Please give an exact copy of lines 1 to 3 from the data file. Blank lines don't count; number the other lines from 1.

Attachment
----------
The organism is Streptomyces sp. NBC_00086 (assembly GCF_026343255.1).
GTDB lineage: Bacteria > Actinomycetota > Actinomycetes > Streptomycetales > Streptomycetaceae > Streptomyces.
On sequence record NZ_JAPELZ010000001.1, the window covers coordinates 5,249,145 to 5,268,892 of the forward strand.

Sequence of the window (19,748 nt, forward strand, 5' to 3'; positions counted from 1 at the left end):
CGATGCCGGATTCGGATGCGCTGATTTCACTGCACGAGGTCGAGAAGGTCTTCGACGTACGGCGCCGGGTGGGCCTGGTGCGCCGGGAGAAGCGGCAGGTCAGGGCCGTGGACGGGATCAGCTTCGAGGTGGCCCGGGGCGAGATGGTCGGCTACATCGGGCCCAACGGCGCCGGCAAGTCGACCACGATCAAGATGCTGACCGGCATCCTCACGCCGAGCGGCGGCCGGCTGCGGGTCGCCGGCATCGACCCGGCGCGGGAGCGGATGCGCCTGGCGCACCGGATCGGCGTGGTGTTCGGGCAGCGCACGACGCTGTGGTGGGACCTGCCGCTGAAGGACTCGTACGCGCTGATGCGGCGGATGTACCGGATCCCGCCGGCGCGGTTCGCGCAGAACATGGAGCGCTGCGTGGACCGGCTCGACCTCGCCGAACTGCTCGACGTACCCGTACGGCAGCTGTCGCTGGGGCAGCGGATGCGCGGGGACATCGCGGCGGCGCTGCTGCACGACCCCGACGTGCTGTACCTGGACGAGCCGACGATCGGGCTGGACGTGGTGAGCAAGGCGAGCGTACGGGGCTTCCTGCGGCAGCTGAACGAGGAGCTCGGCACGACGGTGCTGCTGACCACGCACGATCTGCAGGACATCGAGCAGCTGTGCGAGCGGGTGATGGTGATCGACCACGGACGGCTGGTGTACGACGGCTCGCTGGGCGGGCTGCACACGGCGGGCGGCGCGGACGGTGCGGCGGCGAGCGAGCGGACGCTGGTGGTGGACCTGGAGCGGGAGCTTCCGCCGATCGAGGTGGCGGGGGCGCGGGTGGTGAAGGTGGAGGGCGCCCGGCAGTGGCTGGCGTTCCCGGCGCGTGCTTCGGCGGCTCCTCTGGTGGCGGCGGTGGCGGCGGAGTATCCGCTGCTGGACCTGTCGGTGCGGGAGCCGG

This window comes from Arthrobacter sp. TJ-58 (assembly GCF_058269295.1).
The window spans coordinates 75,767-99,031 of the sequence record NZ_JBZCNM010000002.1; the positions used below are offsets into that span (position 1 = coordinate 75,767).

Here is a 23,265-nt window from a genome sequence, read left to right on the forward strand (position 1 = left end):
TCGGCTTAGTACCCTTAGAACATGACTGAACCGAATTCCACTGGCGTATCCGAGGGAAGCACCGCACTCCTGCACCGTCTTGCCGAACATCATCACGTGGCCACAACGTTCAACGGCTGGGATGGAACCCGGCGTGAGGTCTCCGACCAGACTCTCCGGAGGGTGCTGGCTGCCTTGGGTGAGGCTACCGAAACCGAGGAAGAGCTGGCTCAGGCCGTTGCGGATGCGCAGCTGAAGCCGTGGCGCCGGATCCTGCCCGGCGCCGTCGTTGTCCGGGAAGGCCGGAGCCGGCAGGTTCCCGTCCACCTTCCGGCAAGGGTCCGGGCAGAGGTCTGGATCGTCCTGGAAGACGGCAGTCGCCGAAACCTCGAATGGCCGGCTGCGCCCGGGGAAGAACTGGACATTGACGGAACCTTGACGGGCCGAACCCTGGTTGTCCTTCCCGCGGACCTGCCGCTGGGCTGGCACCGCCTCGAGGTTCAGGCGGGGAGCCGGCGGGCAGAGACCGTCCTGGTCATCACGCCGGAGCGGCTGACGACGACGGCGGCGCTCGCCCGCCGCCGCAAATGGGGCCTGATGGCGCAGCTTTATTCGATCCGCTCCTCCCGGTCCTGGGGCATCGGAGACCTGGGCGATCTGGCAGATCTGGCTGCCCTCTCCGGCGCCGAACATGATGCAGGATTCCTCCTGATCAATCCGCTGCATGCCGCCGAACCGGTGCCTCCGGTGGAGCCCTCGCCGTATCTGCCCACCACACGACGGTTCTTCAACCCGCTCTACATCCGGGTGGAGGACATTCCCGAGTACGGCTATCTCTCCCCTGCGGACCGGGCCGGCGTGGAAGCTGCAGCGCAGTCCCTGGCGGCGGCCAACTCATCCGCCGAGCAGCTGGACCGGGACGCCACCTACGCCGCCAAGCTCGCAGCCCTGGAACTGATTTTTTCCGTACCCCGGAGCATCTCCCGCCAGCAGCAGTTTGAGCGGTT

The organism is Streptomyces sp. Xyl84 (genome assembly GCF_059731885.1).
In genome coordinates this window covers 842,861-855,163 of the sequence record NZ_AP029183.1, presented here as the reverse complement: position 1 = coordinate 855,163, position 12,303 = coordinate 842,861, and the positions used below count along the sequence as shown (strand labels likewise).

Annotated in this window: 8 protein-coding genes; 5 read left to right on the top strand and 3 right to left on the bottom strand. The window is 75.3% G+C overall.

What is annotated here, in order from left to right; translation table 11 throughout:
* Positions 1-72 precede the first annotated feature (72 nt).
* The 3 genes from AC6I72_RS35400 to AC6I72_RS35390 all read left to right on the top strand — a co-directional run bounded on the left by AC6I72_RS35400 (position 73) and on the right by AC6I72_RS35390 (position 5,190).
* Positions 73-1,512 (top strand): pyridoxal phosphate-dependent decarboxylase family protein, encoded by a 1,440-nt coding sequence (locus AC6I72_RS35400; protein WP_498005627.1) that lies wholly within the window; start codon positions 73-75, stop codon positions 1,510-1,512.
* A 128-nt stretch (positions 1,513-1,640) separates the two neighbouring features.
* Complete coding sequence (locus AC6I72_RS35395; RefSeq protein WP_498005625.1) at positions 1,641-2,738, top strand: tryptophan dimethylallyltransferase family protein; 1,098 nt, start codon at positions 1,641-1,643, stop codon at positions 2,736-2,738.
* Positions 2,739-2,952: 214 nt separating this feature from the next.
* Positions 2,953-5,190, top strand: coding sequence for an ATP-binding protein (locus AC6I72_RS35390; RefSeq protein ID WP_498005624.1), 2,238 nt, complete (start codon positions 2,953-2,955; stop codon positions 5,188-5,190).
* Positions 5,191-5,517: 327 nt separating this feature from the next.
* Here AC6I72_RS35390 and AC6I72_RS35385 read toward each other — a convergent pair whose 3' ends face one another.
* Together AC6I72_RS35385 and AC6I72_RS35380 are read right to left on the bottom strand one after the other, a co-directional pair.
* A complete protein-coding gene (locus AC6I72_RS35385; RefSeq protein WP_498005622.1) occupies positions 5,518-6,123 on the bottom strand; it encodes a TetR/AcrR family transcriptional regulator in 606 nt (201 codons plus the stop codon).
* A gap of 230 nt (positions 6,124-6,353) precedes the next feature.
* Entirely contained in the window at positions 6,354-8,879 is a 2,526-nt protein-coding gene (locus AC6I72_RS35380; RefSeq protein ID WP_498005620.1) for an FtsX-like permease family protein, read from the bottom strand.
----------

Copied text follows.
The organism is Streptomyces sp. NBC_00086 (assembly GCF_026343255.1).
GTDB lineage: Bacteria > Actinomycetota > Actinomycetes > Streptomycetales > Streptomycetaceae > Streptomyces.
On sequence record NZ_JAPELZ010000001.1, the window covers coordinates 5,249,145 to 5,268,892 of the forward strand.